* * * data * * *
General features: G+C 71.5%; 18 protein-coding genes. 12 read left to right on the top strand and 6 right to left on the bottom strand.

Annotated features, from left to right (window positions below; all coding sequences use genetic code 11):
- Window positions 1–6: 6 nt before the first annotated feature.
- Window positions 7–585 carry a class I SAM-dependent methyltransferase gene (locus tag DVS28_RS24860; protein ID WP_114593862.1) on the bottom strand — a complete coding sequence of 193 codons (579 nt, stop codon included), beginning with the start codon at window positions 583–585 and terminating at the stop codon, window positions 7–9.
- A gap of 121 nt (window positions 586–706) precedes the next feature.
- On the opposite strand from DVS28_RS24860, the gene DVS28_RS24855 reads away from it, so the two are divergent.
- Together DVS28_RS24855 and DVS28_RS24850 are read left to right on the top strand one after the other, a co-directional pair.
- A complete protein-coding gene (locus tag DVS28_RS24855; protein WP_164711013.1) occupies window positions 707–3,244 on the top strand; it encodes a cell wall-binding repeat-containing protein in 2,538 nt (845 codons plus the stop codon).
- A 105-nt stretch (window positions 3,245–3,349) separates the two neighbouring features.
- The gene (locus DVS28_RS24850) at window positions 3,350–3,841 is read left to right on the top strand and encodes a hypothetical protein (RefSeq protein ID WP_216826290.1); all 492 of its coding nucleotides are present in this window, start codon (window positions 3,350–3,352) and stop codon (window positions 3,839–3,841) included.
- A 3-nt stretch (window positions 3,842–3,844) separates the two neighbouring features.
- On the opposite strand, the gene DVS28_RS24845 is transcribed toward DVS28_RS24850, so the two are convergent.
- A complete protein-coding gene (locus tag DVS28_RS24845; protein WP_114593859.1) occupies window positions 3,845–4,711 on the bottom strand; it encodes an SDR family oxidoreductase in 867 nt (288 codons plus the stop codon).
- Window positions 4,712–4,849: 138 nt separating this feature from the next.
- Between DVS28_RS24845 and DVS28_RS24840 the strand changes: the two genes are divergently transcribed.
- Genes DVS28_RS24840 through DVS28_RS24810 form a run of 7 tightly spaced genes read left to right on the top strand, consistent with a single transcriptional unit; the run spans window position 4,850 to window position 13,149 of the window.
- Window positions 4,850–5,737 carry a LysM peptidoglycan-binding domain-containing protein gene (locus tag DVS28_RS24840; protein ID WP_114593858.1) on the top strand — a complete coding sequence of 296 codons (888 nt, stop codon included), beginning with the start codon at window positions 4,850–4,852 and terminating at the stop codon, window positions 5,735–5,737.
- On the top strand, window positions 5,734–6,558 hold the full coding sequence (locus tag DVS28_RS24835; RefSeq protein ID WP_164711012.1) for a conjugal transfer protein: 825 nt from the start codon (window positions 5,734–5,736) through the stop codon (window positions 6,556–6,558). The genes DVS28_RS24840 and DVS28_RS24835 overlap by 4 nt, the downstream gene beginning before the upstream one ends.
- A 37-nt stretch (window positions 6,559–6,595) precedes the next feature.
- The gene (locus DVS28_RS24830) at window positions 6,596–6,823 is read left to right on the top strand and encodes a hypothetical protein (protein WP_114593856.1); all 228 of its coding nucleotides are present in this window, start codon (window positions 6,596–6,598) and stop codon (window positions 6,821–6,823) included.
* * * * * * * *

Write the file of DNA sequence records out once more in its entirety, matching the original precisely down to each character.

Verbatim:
General features: G+C 71.5%; 18 protein-coding genes. 12 read left to right on the top strand and 6 right to left on the bottom strand.

Annotated features, from left to right (window positions below; all coding sequences use genetic code 11):
- Window positions 1–6: 6 nt before the first annotated feature.
- Window positions 7–585 carry a class I SAM-dependent methyltransferase gene (locus tag DVS28_RS24860; protein ID WP_114593862.1) on the bottom strand — a complete coding sequence of 193 codons (579 nt, stop codon included), beginning with the start codon at window positions 583–585 and terminating at the stop codon, window positions 7–9.
- A gap of 121 nt (window positions 586–706) precedes the next feature.
- On the opposite strand from DVS28_RS24860, the gene DVS28_RS24855 reads away from it, so the two are divergent.
- Together DVS28_RS24855 and DVS28_RS24850 are read left to right on the top strand one after the other, a co-directional pair.
- A complete protein-coding gene (locus tag DVS28_RS24855; protein WP_164711013.1) occupies window positions 707–3,244 on the top strand; it encodes a cell wall-binding repeat-containing protein in 2,538 nt (845 codons plus the stop codon).
- A 105-nt stretch (window positions 3,245–3,349) separates the two neighbouring features.
- The gene (locus DVS28_RS24850) at window positions 3,350–3,841 is read left to right on the top strand and encodes a hypothetical protein (RefSeq protein ID WP_216826290.1); all 492 of its coding nucleotides are present in this window, start codon (window positions 3,350–3,352) and stop codon (window positions 3,839–3,841) included.
- A 3-nt stretch (window positions 3,842–3,844) separates the two neighbouring features.
- On the opposite strand, the gene DVS28_RS24845 is transcribed toward DVS28_RS24850, so the two are convergent.
- A complete protein-coding gene (locus tag DVS28_RS24845; protein WP_114593859.1) occupies window positions 3,845–4,711 on the bottom strand; it encodes an SDR family oxidoreductase in 867 nt (288 codons plus the stop codon).
- Window positions 4,712–4,849: 138 nt separating this feature from the next.
- Between DVS28_RS24845 and DVS28_RS24840 the strand changes: the two genes are divergently transcribed.
- Genes DVS28_RS24840 through DVS28_RS24810 form a run of 7 tightly spaced genes read left to right on the top strand, consistent with a single transcriptional unit; the run spans window position 4,850 to window position 13,149 of the window.
- Window positions 4,850–5,737 carry a LysM peptidoglycan-binding domain-containing protein gene (locus tag DVS28_RS24840; protein ID WP_114593858.1) on the top strand — a complete coding sequence of 296 codons (888 nt, stop codon included), beginning with the start codon at window positions 4,850–4,852 and terminating at the stop codon, window positions 5,735–5,737.
- On the top strand, window positions 5,734–6,558 hold the full coding sequence (locus tag DVS28_RS24835; RefSeq protein ID WP_164711012.1) for a conjugal transfer protein: 825 nt from the start codon (window positions 5,734–5,736) through the stop codon (window positions 6,556–6,558). The genes DVS28_RS24840 and DVS28_RS24835 overlap by 4 nt, the downstream gene beginning before the upstream one ends.
- A 37-nt stretch (window positions 6,559–6,595) precedes the next feature.
- The gene (locus DVS28_RS24830) at window positions 6,596–6,823 is read left to right on the top strand and encodes a hypothetical protein (protein WP_114593856.1); all 228 of its coding nucleotides are present in this window, start codon (window positions 6,596–6,598) and stop codon (window positions 6,821–6,823) included.